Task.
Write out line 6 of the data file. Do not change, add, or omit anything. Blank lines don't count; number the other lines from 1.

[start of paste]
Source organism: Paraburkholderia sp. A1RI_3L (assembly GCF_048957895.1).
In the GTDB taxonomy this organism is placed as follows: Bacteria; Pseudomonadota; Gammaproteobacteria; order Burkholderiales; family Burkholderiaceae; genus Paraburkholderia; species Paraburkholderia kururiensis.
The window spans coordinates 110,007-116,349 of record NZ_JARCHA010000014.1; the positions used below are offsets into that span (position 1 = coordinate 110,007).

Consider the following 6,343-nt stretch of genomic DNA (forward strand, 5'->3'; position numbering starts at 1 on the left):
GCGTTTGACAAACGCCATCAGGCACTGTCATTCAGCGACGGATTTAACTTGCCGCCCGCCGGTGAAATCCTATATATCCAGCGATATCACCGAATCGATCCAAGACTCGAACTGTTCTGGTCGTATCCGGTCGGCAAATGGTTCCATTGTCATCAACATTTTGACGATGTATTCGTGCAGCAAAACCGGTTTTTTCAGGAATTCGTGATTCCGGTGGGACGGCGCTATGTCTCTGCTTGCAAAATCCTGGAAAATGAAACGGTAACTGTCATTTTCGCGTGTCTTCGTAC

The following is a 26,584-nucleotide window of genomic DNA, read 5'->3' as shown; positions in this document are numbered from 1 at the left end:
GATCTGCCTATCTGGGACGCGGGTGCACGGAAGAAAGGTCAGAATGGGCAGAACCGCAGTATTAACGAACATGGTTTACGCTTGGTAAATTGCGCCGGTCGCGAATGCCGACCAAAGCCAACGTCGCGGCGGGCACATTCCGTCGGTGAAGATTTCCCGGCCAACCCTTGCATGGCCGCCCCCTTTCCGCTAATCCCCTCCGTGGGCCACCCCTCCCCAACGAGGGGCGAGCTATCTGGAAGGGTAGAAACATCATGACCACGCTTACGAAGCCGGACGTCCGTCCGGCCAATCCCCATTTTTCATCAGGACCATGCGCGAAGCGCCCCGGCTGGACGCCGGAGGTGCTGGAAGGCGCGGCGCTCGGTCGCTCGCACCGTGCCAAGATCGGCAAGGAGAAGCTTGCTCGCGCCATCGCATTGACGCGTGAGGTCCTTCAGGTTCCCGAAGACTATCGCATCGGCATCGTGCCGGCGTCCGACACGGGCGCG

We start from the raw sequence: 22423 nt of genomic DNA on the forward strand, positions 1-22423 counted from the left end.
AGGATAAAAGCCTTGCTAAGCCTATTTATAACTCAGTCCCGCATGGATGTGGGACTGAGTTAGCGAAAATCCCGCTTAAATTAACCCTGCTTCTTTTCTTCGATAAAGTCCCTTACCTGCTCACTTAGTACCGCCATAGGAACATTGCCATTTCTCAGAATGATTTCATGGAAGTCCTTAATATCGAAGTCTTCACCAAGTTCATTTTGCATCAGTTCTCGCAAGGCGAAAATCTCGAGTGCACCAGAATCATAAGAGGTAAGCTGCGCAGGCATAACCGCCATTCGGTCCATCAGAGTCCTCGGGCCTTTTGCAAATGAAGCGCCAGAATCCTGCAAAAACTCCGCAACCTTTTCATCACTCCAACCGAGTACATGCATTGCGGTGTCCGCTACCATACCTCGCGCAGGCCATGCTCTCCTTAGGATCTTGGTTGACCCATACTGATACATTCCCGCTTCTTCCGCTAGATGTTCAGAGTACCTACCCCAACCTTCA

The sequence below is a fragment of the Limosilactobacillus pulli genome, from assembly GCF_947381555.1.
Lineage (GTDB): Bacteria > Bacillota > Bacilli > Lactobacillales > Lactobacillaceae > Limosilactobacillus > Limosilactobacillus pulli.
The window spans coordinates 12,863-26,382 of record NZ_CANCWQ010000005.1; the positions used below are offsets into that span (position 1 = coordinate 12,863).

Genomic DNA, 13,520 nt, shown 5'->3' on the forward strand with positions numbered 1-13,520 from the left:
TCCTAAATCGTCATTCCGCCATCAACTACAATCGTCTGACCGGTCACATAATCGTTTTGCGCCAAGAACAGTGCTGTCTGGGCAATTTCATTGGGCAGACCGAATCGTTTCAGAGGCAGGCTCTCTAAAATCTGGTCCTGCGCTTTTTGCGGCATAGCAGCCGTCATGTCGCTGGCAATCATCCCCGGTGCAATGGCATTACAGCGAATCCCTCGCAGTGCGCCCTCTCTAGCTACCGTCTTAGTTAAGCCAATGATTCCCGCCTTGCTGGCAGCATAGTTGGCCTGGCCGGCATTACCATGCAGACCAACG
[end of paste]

The following is a 26,584-nucleotide window of genomic DNA, read 5'->3' as shown; positions in this document are numbered from 1 at the left end: